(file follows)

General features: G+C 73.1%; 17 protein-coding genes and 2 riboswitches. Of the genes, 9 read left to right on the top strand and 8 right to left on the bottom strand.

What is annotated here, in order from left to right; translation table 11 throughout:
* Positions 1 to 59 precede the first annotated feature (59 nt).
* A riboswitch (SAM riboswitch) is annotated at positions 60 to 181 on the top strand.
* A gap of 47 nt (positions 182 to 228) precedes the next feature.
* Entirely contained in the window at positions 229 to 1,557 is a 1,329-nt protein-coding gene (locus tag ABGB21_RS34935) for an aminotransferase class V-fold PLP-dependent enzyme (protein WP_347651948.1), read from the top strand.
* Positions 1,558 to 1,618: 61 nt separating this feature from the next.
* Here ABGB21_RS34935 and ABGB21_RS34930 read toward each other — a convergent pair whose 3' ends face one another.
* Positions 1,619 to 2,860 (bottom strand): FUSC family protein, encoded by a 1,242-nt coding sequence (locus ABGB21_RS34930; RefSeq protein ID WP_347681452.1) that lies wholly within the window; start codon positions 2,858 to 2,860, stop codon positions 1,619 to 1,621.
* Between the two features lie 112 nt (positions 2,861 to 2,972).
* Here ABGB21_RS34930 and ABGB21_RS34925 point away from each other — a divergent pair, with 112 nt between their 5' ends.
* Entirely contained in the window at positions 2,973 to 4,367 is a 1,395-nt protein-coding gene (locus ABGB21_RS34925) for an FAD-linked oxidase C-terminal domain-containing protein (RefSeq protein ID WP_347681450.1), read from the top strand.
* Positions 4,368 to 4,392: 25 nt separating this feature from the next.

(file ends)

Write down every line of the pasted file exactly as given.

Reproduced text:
General features: G+C 73.1%; 17 protein-coding genes and 2 riboswitches. Of the genes, 9 read left to right on the top strand and 8 right to left on the bottom strand.

What is annotated here, in order from left to right; translation table 11 throughout:
* Positions 1 to 59 precede the first annotated feature (59 nt).
* A riboswitch (SAM riboswitch) is annotated at positions 60 to 181 on the top strand.
* A gap of 47 nt (positions 182 to 228) precedes the next feature.
* Entirely contained in the window at positions 229 to 1,557 is a 1,329-nt protein-coding gene (locus tag ABGB21_RS34935) for an aminotransferase class V-fold PLP-dependent enzyme (protein WP_347651948.1), read from the top strand.
* Positions 1,558 to 1,618: 61 nt separating this feature from the next.
* Here ABGB21_RS34935 and ABGB21_RS34930 read toward each other — a convergent pair whose 3' ends face one another.
* Positions 1,619 to 2,860 (bottom strand): FUSC family protein, encoded by a 1,242-nt coding sequence (locus ABGB21_RS34930; RefSeq protein ID WP_347681452.1) that lies wholly within the window; start codon positions 2,858 to 2,860, stop codon positions 1,619 to 1,621.
* Between the two features lie 112 nt (positions 2,861 to 2,972).
* Here ABGB21_RS34930 and ABGB21_RS34925 point away from each other — a divergent pair, with 112 nt between their 5' ends.
* Entirely contained in the window at positions 2,973 to 4,367 is a 1,395-nt protein-coding gene (locus ABGB21_RS34925) for an FAD-linked oxidase C-terminal domain-containing protein (RefSeq protein ID WP_347681450.1), read from the top strand.
* Positions 4,368 to 4,392: 25 nt separating this feature from the next.